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The Weakest of Geeks
A writer listens in on the new Santa Cruz Tech MeetUp and finds he's not half the geek he thought he was.
By Curtis Cartier
I'M A GEEK. Not the useful kind that can build a website or de-frag a hard drive, but the worthless kind that can quote passages from Lord of the Rings and kill a level 70 demon lord on World of Warcraft. So when I showed up last Wednesday at the Santa Cruz New Tech MeetUp, a monthly gathering of tech-savvy entrepreneurs and IT specialists, it became quickly apparent that my inner geek was severely outgunned.
About 100 well-dressed, smart phone-wielding men and women--but mostly men--were on hand responsibly sampling the beer and wine from the bar at the Dream Inn, munching on appetizers and showing off their latest iPhone applications, web service beta sites and pocket-protecting sportswear. The meeting, besides providing the attendees with a killer beachfront vista from the hotel's Aquarius Restaurant, allowed a handful of them time to present their latest technological endeavors to their peers. Michael Cerda, a wisecracking program designer, was first at the mic and used the time to unveil "CC Betty, the virtual email assistant."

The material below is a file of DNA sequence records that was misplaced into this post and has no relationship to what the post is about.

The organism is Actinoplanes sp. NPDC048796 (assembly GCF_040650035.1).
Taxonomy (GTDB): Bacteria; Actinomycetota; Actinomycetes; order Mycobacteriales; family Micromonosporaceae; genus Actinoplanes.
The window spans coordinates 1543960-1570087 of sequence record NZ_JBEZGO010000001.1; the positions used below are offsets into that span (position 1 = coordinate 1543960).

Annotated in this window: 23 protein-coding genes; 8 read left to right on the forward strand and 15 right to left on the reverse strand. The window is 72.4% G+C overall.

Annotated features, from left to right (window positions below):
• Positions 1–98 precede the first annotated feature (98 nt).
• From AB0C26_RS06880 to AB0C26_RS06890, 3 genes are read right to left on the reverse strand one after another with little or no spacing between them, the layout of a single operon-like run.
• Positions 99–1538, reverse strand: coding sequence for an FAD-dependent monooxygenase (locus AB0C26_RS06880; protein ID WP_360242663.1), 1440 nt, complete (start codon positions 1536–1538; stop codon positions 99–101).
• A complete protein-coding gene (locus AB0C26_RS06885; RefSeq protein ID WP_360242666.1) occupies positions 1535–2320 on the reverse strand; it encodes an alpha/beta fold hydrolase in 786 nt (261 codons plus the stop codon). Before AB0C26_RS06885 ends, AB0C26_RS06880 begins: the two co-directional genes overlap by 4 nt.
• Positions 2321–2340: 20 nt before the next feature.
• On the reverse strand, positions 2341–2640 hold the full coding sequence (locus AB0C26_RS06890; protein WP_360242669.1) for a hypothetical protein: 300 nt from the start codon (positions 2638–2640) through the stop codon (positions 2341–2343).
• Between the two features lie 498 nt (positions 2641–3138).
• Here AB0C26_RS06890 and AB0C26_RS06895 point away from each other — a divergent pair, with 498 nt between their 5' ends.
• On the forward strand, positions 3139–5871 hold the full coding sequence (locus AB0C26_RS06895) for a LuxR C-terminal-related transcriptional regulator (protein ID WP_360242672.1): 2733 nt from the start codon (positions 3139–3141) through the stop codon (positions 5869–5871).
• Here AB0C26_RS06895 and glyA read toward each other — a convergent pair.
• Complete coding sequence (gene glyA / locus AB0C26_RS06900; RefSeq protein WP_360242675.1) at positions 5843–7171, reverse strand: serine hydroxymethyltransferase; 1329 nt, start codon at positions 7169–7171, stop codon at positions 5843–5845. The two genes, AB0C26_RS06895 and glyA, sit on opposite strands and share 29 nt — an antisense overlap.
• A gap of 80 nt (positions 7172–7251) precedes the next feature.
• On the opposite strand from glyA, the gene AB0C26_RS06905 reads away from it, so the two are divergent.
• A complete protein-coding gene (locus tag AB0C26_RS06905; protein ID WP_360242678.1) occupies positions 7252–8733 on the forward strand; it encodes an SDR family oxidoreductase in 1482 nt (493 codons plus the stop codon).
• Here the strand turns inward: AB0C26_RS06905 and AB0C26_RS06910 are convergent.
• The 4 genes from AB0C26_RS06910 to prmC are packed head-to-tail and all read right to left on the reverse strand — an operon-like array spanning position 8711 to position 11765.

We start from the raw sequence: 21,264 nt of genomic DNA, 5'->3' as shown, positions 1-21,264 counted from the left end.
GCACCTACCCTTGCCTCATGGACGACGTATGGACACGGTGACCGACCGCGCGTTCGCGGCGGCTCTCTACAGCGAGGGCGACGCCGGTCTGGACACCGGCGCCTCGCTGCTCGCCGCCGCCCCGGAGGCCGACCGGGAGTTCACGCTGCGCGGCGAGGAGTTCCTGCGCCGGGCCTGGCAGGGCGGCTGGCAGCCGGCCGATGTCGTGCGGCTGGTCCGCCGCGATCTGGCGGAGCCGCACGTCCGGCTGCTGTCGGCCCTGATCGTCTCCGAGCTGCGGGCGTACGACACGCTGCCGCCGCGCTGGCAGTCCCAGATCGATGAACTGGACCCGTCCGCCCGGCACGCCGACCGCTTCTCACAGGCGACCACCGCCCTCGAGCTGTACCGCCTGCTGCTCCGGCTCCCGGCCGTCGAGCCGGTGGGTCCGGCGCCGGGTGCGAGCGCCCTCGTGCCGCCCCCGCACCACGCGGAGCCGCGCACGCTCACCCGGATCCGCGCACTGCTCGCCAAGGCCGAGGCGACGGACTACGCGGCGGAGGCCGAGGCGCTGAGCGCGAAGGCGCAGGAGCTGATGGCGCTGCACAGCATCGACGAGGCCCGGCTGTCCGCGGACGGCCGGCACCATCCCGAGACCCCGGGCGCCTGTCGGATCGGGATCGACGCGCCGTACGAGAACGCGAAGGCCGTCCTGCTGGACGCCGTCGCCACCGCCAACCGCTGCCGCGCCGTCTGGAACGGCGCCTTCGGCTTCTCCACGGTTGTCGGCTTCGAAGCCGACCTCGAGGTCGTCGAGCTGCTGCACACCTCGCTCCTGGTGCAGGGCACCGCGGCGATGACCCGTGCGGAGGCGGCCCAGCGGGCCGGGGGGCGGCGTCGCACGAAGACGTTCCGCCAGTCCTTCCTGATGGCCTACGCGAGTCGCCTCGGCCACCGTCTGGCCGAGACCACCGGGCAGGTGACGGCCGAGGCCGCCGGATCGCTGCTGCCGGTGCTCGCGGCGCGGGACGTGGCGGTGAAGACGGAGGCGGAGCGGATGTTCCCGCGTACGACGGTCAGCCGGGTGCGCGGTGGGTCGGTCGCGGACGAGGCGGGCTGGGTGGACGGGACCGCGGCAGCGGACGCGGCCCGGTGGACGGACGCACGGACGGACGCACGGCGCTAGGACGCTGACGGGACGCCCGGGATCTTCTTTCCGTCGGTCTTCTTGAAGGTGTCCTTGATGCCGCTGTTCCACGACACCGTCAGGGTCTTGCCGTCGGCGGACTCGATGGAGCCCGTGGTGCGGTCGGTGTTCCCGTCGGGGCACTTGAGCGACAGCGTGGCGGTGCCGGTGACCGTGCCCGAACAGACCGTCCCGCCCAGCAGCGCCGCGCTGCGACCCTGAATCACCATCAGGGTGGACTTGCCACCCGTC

"By today's standards, email is the worst thing ever," he said. "What Betty does is when you send an email and CC her on it, she organizes the email into a user interface. It's kind of like email injected with a bunch of steroids."
After Cerda wrapped up his presentation, Adam Blum, a tall, rail-thin programmer, took over with his spiel on RhoHub.com, a web program that allows users to easily create applications that work on all the major smart phones. Peppering his speech with words I didn't know and jokes I didn't get, Blum left me longing for the comfort of my Star Wars pajamas and happy when Robert Acker, the next presenter, took over.
"Aha Mobile is a user interface made for going 65 miles per hour," said Acker, who had developed a car-oriented GPS iPhone application meant to be slightly safer for drivers to look at when they should be concentrating on the road.
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The final two presentations were a blur of newspeak, but included ZoomPool--a cross between eHarmony and Craigslist's rideshare feature--and World Flix, an online philanthropy propagation service. By the time it was all over, my status as a bona fide geek had been shattered. And though I had no clearer idea what a "raw data registry" was, I felt confident that there are lots of folks right here in Santa Cruz that do know. And I'm sure before long I'll be forking over portions of my miniscule paycheck to use their newfangled contraptions.
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